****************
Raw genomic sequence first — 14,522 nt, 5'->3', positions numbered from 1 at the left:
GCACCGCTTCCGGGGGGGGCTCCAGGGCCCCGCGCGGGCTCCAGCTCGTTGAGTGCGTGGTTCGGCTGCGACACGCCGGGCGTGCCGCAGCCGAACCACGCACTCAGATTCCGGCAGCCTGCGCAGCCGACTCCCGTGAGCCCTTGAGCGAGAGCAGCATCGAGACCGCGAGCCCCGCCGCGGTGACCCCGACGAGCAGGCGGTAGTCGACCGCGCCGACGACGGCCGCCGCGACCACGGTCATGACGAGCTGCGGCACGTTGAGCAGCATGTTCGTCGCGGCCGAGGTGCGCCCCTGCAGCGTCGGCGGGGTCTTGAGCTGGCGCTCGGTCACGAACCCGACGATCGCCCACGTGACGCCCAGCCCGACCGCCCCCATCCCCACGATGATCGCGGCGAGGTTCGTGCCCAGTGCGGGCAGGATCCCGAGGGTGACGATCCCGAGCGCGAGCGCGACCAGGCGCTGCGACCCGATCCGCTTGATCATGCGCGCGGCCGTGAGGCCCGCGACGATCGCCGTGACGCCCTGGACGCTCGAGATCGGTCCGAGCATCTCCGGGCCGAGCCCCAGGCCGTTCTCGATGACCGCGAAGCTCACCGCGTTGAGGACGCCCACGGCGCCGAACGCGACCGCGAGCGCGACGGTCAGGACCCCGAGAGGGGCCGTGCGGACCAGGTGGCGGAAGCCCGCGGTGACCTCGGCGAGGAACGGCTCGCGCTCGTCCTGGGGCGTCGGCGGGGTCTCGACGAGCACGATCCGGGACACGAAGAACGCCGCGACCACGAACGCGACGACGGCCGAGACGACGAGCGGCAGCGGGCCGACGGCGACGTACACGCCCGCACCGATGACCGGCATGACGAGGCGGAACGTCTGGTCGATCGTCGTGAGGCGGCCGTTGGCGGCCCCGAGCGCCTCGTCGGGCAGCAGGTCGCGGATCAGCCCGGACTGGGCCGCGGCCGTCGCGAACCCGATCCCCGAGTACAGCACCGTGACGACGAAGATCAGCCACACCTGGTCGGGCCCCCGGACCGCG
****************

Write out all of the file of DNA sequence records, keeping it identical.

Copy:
Raw genomic sequence first — 14,522 nt, 5'->3', positions numbered from 1 at the left:
GCACCGCTTCCGGGGGGGGCTCCAGGGCCCCGCGCGGGCTCCAGCTCGTTGAGTGCGTGGTTCGGCTGCGACACGCCGGGCGTGCCGCAGCCGAACCACGCACTCAGATTCCGGCAGCCTGCGCAGCCGACTCCCGTGAGCCCTTGAGCGAGAGCAGCATCGAGACCGCGAGCCCCGCCGCGGTGACCCCGACGAGCAGGCGGTAGTCGACCGCGCCGACGACGGCCGCCGCGACCACGGTCATGACGAGCTGCGGCACGTTGAGCAGCATGTTCGTCGCGGCCGAGGTGCGCCCCTGCAGCGTCGGCGGGGTCTTGAGCTGGCGCTCGGTCACGAACCCGACGATCGCCCACGTGACGCCCAGCCCGACCGCCCCCATCCCCACGATGATCGCGGCGAGGTTCGTGCCCAGTGCGGGCAGGATCCCGAGGGTGACGATCCCGAGCGCGAGCGCGACCAGGCGCTGCGACCCGATCCGCTTGATCATGCGCGCGGCCGTGAGGCCCGCGACGATCGCCGTGACGCCCTGGACGCTCGAGATCGGTCCGAGCATCTCCGGGCCGAGCCCCAGGCCGTTCTCGATGACCGCGAAGCTCACCGCGTTGAGGACGCCCACGGCGCCGAACGCGACCGCGAGCGCGACGGTCAGGACCCCGAGAGGGGCCGTGCGGACCAGGTGGCGGAAGCCCGCGGTGACCTCGGCGAGGAACGGCTCGCGCTCGTCCTGGGGCGTCGGCGGGGTCTCGACGAGCACGATCCGGGACACGAAGAACGCCGCGACCACGAACGCGACGACGGCCGAGACGACGAGCGGCAGCGGGCCGACGGCGACGTACACGCCCGCACCGATGACCGGCATGACGAGGCGGAACGTCTGGTCGATCGTCGTGAGGCGGCCGTTGGCGGCCCCGAGCGCCTCGTCGGGCAGCAGGTCGCGGATCAGCCCGGACTGGGCCGCGGCCGTCGCGAACCCGATCCCCGAGTACAGCACCGTGACGACGAAGATCAGCCACACCTGGTCGGGCCCCCGGACCGCG